A recent YouGov survey carried out for Faurecia Clarion Electronics highlights safety and sustainability as the key considerations for future cars in the UK, France, Germany and Italy.
Research conducted by Faurecia Clarion Electronics in the UK, France, Germany and Italy has shed light on some of the key features people want to see in cars in the future.
In all four countries, the survey reveals that safety is clearly the most important consideration for the public. In the UK (see chart below), 47% of respondents said that safety was the most important feature for the car of the future.
This figure was slightly lower in France, Germany and Italy where 36% of respondents listed safety.
Interestingly, safety appears to be more of a priority for UK respondents aged 45 and above where half the people questioned said this was the most important feature for the car of the future.
In terms of driving innovations, respondents from the four countries also agree that the most important need for the car of the future is to anticipate hazards and other road dangers (France 56%, Germany 50%, Italy 48% and UK 45%).
Europeans appreciate the benefits of the connected car, which shares information with its environment to find spaces in busy car parks and adapt its route based on real-time traffic.
The French and Italians prove to be more open to these innovations: more than 8 out of 10 Italians like the idea of a connected car (83%) and that view is shared by a large majority of French respondents (71%). In the UK, just over half of respondents (55%) positively like the idea of a connected car, with 30% feeling neutral about this innovation.
The survey indicates that attitudes towards driverless cars are divided. Currently, 28% of respondents overall expressed a clear positive attitude towards self-driving cars, Italy being at the forefront with 46% in favour compared with less than a quarter of those questioned in the UK.
“Anticipating dangers on the road, alerting the emergency services in the event of an accident, parking unassisted and performing manoeuvres so the driver doesn’t have to… The response from Europeans is clear: the car of the future is all about improved safety. However, these aspirations seem to suggest a lack of knowledge about the driver-assist systems already available on the market. When we talk about the autonomous car of the future, we perhaps tend to forget about the safety features already available at lower levels of autonomy. Patrick Koller, CEO of Faurecia, has already pointed this out: ‘The movement towards autonomous vehicles will be gradual’. In fact, rather than talking about a car revolution, we are busy working on its evolution – the technology deployed is only of any value if it is known about, understood, accepted and used. It takes time to build a sustainable future,” explains Sébastien Brame, Senior Manager at Faurecia Clarion Electronics.
Green credentials: more important than price
The study confirms Europeans are environmentally conscious around cars. 24% of French and German respondents, 23% of British and 30% of Italians felt that the most important characteristic of the car of the future is its environmental impact. This issue is even more important for younger generations: UK respondents aged between 18 and 24 rated eco-friendliness almost as important as safety, with 32% of respondents aged 18-24 listing environmental impact and 33% safety as the most important features of the car of the future.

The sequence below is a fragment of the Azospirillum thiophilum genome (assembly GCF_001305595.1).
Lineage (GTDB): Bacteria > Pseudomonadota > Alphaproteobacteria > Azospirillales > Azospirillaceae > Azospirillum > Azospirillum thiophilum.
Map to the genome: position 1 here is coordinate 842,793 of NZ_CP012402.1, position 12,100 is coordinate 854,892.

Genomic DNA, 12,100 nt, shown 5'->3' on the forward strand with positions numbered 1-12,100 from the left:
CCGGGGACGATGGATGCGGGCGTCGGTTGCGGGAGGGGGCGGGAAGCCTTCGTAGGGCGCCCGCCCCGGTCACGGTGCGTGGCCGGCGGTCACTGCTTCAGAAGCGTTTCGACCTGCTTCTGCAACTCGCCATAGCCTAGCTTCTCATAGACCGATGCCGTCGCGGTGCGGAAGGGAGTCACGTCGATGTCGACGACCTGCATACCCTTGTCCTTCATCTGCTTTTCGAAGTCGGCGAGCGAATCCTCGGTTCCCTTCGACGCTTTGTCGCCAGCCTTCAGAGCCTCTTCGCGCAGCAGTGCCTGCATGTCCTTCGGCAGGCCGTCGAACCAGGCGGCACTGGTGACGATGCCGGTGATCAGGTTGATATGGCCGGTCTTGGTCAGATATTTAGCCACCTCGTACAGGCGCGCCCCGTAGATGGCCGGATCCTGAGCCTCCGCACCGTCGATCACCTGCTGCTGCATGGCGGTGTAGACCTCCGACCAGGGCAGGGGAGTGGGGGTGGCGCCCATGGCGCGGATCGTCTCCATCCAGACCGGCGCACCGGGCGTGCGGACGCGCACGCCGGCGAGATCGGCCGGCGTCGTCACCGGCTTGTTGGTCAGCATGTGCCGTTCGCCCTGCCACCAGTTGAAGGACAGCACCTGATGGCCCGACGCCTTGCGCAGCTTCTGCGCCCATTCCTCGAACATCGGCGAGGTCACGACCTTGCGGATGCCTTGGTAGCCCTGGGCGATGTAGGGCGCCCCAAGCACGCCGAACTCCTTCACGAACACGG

“The survey shows that while being eco-friendly is important for young people in particular, it is even more so for non-car owners (34% versus 22% among car owners). This shows that the type of change we are hoping for in cars is not only a matter for drivers, but is part of a wider social shift”, according to Sébastien Brame’s analysis.
In-car comfort: just a dream?
While only 6% of UK respondents, compared with 12% in Italy, say their car should be as comfortable as their home, 13% UK respondents say a car interior should adapt to a driver’s needs. British people also appear to be neutral about feeling at home in their cars (53%) contrasting with France, where 44% enthusiastically welcome the idea of being able to feel at home in a car. Communication is a more important factor in the UK with 29% of respondents saying this was a major feature of the car of the future, compared with 15% respondents in France.
“The comfort offered to passengers should be an increasingly important factor for future generations. Society is looking for comfort and personalised experiences, and that evolution in people’s requirements, together with technological advances, will lead to the development of a new kind of car interior. The car is more than 100 years old! The interior of the future will therefore require time to take shape. But it will take more than an approach focused only on the seating, for example: comfort will be smart too, the cockpit becoming the thinking organ that manages and optimises the user’s experience of the car to the smallest details.” Sébastien Brame predicts.
Car-sharing, a minority activity
Car-sharing is a concept often associated with ideas about the car of the future, and yet despite a lot of press coverage, it remains a minority activity in the UK and the other countries surveyed. Just 4% of UK respondents rate it among the top three most important characteristics of the car of the future, although in London this climbs to 7% of respondents.